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Boot Forward Lean Comparison

post #1 of 24
Thread Starter 
Is there any data anywhere on forward lean for boot models?

I'm in a Salomon XWave 9 from a few years ago. I'm shopping for new boots and thinking I want a bit more forward lean in my new boots. Also looking for something tad more grabby in the heal.

I'll be going to try stuff on tomorrow night. The shop has Rossi, Nortica, Atomtic, Dalbello, Head, and maybe Salomon.
post #2 of 24
The Nordica W series (I think the Beast too?) has quite a bit of ramp angle and fits a wide forefoot with a narrower heel. It had too much ramp for me, that's how I ended up with the Solly. The bootfitter in the shop can tell you a lot more than I can however. If he/she can't... than look for another shop.
post #3 of 24
Forward lean and ramp angle are two different animals although they do often share a relationship. (sluts)

Out of curiosity and a hunch why do you think you need more forward lean?
post #4 of 24
Couldn't resist this one! The Salomon x-wave's have 16 degrees of forward lean without the spoiler a bit more with. Ramp angle is around 5 degrees (it varies slightly with boot size). These numbers are fairly typical of most boots today. Forward angles range from 12 to 18 degrees, zeppa angles from 4 to 8 degrees.

As soon as someone tells me they want a boot with more forward lean and a tighter heel pocket, I immediately suspect someone who is already overlevered by the position of their boots.

Increasing forward lean of a boot does not move you forward it creates more bends in the body, primarily at the waist.

Most cases involving "loose heels' are really fore/aft balance issues. The net angle of the boot exceeds the amount of ankle flexion available and the heel has to come up.
While it is impossible to determine stance on-line i would suggest that perhaps less forward lean or delta ramp (binding) would be indicated.
jl
post #5 of 24
Quote:
Originally Posted by BOOTech,Inc.
Couldn't resist this one! The Salomon x-wave's have 16 degrees of forward lean without the spoiler a bit more with. Ramp angle is around 5 degrees (it varies slightly with boot size). These numbers are fairly typical of most boots today. Forward angles range from 12 to 18 degrees, zeppa angles from 4 to 8 degrees.

As soon as someone tells me they want a boot with more forward lean and a tighter heel pocket, I immediately suspect someone who is already overlevered by the position of their boots.

Increasing forward lean of a boot does not move you forward it creates more bends in the body, primarily at the waist.

Most cases involving "loose heels' are really fore/aft balance issues. The net angle of the boot exceeds the amount of ankle flexion available and the heel has to come up.
While it is impossible to determine stance on-line i would suggest that perhaps less forward lean or delta ramp (binding) would be indicated.
jl
Any numbers on the Salomon X2 Lab?
post #6 of 24
The heel pockets on Salomons loosen up alot.

Just take them to a good bootfitter and they can tighten them back up.

I also think that the X-Waves have plenty of forward lean.
post #7 of 24
I'm actually looking for the opposite... less forward lean. Any recommendations for boot like that?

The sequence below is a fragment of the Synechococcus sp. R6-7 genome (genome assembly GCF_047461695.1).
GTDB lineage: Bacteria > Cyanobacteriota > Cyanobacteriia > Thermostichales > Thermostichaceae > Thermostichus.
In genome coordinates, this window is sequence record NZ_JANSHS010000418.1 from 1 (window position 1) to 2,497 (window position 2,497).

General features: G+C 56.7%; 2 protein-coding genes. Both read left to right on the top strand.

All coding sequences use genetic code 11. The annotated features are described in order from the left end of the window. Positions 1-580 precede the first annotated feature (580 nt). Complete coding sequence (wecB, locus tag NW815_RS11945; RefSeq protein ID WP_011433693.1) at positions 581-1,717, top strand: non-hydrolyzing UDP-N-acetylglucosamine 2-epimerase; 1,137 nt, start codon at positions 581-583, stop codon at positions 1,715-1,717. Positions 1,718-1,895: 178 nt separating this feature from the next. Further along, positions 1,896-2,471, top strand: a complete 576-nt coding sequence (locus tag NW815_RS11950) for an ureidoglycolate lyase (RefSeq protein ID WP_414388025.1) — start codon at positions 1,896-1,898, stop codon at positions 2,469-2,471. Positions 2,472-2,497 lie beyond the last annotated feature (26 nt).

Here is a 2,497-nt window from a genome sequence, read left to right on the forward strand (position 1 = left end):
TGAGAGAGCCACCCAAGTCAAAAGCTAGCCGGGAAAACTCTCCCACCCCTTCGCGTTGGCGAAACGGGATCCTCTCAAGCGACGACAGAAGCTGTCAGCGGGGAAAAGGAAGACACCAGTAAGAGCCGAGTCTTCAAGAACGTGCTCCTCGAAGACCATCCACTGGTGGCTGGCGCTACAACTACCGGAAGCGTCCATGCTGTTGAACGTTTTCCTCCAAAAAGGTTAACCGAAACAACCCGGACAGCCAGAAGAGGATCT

Coming from an X-wave 10: love the positioning, hate the plastic
Tried an Icon XT: Loved the plastic and the feel, couldn't handle the forward lean. Felt like I was halfway into a squat, and my ankles couldn't flex anymore than the static position.

Need something high performance with a tight heel. I plan on plenty of work after that to make my high-arched duckfeet fit the front.
post #8 of 24
What about something like the Lange 120 Freeride?
post #9 of 24
Take a look at some of the head boots. More upright than most I have heard, nd that's what I found in my own personal experience. Their ramp angle is around 5- 6 degrees, and easily modified. Larer, RicB.
post #10 of 24
L2T, Do you, by chance, have a skinny calf-or a very high calf muscle? If so you will benefit from a shim, or spoiler, between the shell and liner in the rear to fill in for your lack of calf. The size of your calf has a big impact on the effective forward lean of a boot. The fact that your heel is loose may be a clue that you are slight of build.

Lange boots have a low volume fit and lots of forward lean. You should probably try some on. Good luck, Lew
post #11 of 24
At present the most upright boot's on the market include models from Head, Atomic, Dolomite and Rossignol. As mentioned the length and thickness of your lower leg also plays a significant role in determining how much knee flexion is created by a particular boot. As does the relative height of a boot. Keep in mind almost any boot can be made more or less forward through modification. Proper fit (or contractual considerations!) should be the primary factor.

jl
post #12 of 24
Quote:
Originally Posted by flip
Tried an Icon XT: Loved the plastic and the feel, couldn't handle the forward lean. Felt like I was halfway into a squat, and my ankles couldn't flex anymore than the static position.
I have technicas and was able to adjust the forward lean by removing the cuff height adjuster thing (take it off completely) and put another insert in the tongue. By adding material to the front and removing from the back you decrease your forward lean.
post #13 of 24
Quote:
Originally Posted by descender
I have technicas and was able to adjust the forward lean by removing the cuff height adjuster thing (take it off completely) and put another insert in the tongue. By adding material to the front and removing from the back you decrease your forward lean.
Hmmmm.... worth a shot. I still have them kicking around.
post #14 of 24
The forward lean is adjustable on my Icons (the black ones not orange). There is a screw on the back of the boot cuff which controls this. The side to side angle is also adjustable for differentlower leg angles. Not sure if all Icons have these features.
post #15 of 24

Tecnica XT adjustments

Quote:
Originally Posted by TerpSKI
The forward lean is adjustable on my Icons (the black ones not orange). There is a screw on the back of the boot cuff which controls this. The side to side angle is also adjustable for differentlower leg angles. Not sure if all Icons have these features.
The XTs don't have these adjustments. Just the wedge in the back of the cuff.

But, wow!, what a boot! I've read that some are saying the new Diablo Race is even better. But, I really like my XTs.
post #16 of 24
L2T, Consider the Salomon Pro Model if you like the X-Wave 9. A snugger fit than the X-Waves.
post #17 of 24
Quote:
Originally Posted by flip